2 Replies Latest reply on Feb 5, 2014 3:58 AM by JADarnell

    InDesign CC Javascript

    JADarnell Level 1

      Our company is importing a lot of PDFs into InDesign documents for further processing down the line.  I need to be able to scan the text that was imported with the PDF to identify locations for documentation and other possible requirements down the road.

       

      I looked at the number of text frames one InDesign document had that was the container for a PDF with lots of text (i.e. the PDF was PLACEd in the InDesign document) and Javascript said that the InDesign document had no text frames.

       

      Is there a way to access the text in an InDesign document that was imported as part of a PDF document?  If all you have is an example, that would be sterling.

       

      TIA,

       

      R,

      John

        • 1. Re: InDesign CC Javascript
          [Jongware] Most Valuable Participant

          JA, some bad news and then some fairly good news (but, Spoiler Alert, ultimately not that good), and then some more bad news again.

           

          A PDF in InDesign is just another image, and, as for other images, you cannot 'read' text out of it. A PDF is not imported as a set of graphics, text frames, and bitmap images, but as a whole -- exactly as an Illustrator .AI file is imported in its entirety only so you cannot edit text "in" it. That not as much put limits on what you can do inside InDesign itself, but is in fact a show-stopper right here and now.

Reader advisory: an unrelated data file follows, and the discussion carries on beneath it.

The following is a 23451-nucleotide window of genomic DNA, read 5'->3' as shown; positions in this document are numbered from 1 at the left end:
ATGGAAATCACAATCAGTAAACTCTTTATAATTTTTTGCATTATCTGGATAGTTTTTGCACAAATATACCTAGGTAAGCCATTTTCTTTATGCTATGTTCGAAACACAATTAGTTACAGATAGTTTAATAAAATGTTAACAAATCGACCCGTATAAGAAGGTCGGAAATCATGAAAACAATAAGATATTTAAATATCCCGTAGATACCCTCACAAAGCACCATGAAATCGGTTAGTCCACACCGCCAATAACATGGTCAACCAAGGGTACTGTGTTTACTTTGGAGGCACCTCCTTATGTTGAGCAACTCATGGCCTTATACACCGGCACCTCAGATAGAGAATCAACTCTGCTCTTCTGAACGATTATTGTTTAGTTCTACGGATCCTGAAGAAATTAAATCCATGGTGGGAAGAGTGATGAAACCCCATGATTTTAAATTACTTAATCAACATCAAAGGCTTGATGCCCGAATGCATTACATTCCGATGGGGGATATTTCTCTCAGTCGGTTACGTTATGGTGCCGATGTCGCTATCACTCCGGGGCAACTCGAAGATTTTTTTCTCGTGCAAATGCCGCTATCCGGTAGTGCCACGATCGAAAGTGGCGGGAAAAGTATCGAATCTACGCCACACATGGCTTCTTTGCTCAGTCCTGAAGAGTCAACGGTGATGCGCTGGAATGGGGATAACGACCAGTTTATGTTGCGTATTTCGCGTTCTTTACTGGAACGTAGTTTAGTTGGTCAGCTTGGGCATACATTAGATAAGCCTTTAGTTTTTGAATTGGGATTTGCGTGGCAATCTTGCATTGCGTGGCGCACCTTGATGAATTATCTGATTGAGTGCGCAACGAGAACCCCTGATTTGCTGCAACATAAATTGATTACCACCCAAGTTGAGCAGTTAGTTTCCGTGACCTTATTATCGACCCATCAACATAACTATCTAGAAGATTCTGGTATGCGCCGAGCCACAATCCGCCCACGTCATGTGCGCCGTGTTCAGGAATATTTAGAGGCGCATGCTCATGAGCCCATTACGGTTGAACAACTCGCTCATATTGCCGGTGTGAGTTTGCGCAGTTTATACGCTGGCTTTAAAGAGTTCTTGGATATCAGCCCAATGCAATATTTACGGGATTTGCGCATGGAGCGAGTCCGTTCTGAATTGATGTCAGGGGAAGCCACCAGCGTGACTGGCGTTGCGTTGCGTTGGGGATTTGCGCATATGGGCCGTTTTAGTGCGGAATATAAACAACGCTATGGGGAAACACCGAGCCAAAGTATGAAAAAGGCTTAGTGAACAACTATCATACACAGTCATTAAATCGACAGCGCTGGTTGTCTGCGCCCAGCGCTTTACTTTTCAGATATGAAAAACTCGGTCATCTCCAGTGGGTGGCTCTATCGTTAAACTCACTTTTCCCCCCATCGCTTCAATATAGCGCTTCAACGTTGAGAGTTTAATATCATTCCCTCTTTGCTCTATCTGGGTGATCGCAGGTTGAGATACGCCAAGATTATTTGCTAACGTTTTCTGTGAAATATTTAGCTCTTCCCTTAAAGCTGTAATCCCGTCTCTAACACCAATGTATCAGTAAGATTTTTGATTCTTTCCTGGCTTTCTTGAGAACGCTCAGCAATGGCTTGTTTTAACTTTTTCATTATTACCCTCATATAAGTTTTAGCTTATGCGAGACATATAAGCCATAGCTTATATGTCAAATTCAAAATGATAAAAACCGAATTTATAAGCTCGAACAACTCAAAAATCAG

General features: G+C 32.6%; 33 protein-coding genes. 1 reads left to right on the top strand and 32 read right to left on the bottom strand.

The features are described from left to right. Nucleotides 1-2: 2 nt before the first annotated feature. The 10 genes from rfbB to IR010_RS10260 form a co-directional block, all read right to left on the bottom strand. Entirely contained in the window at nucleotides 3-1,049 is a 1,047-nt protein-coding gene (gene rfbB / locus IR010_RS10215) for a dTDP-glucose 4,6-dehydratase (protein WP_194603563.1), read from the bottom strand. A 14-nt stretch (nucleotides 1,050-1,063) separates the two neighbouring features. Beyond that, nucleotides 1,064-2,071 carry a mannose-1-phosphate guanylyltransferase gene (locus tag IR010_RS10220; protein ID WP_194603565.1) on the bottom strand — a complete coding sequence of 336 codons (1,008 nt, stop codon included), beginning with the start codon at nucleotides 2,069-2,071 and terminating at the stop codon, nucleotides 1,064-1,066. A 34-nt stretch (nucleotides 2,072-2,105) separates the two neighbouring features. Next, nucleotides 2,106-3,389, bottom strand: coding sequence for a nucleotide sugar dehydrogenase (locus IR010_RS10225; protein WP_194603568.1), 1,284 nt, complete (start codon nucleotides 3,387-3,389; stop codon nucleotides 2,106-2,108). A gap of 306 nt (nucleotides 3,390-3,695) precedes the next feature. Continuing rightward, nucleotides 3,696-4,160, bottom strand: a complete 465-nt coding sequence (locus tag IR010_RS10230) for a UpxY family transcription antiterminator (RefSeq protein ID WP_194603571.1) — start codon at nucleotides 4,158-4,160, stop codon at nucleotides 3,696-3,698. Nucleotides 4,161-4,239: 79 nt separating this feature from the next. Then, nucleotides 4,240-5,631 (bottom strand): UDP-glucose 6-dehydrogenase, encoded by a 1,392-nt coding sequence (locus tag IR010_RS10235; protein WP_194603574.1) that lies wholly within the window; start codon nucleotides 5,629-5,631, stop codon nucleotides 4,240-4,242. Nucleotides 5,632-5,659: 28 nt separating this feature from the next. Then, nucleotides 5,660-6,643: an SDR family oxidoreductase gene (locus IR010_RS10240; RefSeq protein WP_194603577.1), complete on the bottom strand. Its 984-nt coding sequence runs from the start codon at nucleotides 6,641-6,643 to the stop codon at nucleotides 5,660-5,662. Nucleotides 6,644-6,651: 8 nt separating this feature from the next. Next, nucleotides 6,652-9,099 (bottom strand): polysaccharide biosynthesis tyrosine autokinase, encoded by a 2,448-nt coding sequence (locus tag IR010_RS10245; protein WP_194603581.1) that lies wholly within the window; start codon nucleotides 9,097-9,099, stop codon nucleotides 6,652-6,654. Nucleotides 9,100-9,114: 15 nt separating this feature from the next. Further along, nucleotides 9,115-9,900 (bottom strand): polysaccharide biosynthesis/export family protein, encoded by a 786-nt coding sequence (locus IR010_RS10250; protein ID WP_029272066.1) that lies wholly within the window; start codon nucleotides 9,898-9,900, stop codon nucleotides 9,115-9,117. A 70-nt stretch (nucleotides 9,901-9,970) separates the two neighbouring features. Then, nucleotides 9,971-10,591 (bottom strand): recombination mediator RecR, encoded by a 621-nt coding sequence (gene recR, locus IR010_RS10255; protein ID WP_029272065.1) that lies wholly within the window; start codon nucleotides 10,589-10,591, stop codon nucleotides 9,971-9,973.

The not-that-good 'good' news is that JavaScript is a full programming language. Ultimately, PDFs are only files; JavaScript can read files, and so JavaScript can read PDFs. That's good, right? Alas: not ... entirely. All text inside a PDF may be (and, mind, normally is) heavily compressed, and its data encoding may have been changed to allow for font subsetting. The specifications of how to correctly read a PDF is freely available, thanks to Adobe, but it needs a complicated program. All of this comes down to 'it's "doable" in JavaScript, but only for a very generous interpretation of "doable". (Also, it would not be fast by any interpretation. Even the word "slow", as in "Okay I could live with 'slow'", does not describe sufficiently how slow it would be.)

           

          Is that it, then? No -- there are external libraries and programs to extract text from a PDF. It might be possible to build a toolchain, independent of InDesign, that examines series of PDFs and write out data of interest into a simple ASCII file. At that point, a relatively simple JavaScript could read that file in turn and act upon its contents inside InDesign.

           

          Back to Bad: due to all possible compress/subset optimizations in the plain text inside a PDF, there is no guarantee that any tool can actually read it -- up to and including Adobe Acrobat itself! If you work with PDFs on a regular basis, I'm sure you've encountered the odd one from which you simply cannot copy text out of it, and all you get is random garbage.

           

          By far the easiest way to tackle this particular problem would be to entirely avoid post-processing PDFs. After all, they came from somewhere else -- it may well be easier to use the original data files for your purpose.

          • 2. Re: InDesign CC Javascript
            JADarnell Level 1

            Thanks for the bad news (grin).  At least it will save me a lot of time and perhaps a few ulcers as well.

             

            Now if I could only write some Javascript that knows how to shovel snow...

             

            R,

            John